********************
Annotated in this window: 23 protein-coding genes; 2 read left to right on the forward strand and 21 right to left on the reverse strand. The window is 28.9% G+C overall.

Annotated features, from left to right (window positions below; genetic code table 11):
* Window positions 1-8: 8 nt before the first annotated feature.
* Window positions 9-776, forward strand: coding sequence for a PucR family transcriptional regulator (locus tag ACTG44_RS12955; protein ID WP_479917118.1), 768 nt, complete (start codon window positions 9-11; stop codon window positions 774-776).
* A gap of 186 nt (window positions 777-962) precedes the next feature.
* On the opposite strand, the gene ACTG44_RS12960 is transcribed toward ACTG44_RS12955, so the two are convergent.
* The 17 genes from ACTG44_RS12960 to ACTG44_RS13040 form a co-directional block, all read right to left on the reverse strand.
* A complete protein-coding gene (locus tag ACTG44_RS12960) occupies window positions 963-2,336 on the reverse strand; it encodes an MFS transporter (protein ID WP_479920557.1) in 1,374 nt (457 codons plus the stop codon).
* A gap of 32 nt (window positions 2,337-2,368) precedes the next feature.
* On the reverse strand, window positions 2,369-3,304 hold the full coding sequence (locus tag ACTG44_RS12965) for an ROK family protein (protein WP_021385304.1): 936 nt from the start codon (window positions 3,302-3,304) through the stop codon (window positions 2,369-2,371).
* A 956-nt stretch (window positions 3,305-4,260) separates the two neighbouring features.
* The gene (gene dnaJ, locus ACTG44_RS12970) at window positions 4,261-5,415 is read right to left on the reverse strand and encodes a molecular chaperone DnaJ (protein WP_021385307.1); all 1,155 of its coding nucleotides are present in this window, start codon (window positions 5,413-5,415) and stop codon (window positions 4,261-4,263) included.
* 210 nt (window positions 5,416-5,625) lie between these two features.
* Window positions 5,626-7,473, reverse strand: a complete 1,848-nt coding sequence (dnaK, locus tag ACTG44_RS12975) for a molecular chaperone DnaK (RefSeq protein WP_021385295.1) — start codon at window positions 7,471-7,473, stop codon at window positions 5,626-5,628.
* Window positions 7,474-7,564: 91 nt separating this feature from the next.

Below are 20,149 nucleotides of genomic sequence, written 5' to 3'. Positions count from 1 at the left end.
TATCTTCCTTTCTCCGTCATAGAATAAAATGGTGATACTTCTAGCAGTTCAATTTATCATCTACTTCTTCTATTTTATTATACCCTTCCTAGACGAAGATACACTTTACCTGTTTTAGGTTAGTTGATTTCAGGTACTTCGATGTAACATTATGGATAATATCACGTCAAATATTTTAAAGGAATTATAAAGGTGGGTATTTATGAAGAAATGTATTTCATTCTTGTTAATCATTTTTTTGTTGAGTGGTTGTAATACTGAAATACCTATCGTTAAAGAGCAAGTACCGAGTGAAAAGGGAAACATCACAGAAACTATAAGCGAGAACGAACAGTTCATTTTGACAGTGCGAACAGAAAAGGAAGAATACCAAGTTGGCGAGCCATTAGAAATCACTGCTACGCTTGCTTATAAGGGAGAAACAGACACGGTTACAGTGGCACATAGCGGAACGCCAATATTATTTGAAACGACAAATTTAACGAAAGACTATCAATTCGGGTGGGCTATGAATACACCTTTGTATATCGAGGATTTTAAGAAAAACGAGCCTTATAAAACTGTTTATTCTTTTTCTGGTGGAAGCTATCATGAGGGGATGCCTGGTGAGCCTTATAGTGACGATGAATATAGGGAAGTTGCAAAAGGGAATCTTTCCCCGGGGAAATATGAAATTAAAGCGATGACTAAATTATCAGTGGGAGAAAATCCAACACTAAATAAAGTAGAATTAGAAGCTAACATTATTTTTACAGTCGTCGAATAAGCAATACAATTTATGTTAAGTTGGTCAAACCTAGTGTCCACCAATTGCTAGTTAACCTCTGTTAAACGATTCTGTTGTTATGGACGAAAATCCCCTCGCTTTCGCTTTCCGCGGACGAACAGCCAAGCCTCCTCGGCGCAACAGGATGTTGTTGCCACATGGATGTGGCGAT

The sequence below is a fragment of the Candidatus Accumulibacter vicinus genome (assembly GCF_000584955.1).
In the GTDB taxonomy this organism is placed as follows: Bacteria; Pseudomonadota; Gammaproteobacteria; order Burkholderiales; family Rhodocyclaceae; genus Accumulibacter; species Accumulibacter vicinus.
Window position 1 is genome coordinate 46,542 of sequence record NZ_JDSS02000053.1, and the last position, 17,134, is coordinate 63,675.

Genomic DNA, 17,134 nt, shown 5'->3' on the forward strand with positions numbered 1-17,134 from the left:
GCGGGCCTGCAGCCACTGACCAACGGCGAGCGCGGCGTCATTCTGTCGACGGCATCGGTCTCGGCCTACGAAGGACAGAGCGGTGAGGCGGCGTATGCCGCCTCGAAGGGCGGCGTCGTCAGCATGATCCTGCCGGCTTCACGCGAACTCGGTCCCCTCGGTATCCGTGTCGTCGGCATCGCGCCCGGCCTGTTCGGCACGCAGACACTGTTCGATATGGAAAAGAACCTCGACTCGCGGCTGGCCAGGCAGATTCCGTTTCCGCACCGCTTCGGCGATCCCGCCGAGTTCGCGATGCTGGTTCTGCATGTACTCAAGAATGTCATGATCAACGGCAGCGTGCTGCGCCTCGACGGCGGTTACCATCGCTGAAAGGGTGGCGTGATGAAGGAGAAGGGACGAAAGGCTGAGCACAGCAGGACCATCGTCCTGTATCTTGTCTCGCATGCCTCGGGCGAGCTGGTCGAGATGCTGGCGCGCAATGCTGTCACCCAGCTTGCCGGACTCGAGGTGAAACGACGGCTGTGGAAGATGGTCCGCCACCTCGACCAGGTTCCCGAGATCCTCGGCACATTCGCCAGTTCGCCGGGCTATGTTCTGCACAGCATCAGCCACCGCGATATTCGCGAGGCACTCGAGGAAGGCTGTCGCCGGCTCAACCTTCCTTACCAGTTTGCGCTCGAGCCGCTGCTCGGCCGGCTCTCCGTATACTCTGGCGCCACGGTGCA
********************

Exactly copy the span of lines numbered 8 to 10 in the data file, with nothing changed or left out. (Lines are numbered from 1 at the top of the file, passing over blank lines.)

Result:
* A complete protein-coding gene (locus tag ACTG44_RS12960) occupies window positions 963-2,336 on the reverse strand; it encodes an MFS transporter (protein ID WP_479920557.1) in 1,374 nt (457 codons plus the stop codon).
* A gap of 32 nt (window positions 2,337-2,368) precedes the next feature.
* On the reverse strand, window positions 2,369-3,304 hold the full coding sequence (locus tag ACTG44_RS12965) for an ROK family protein (protein WP_021385304.1): 936 nt from the start codon (window positions 3,302-3,304) through the stop codon (window positions 2,369-2,371).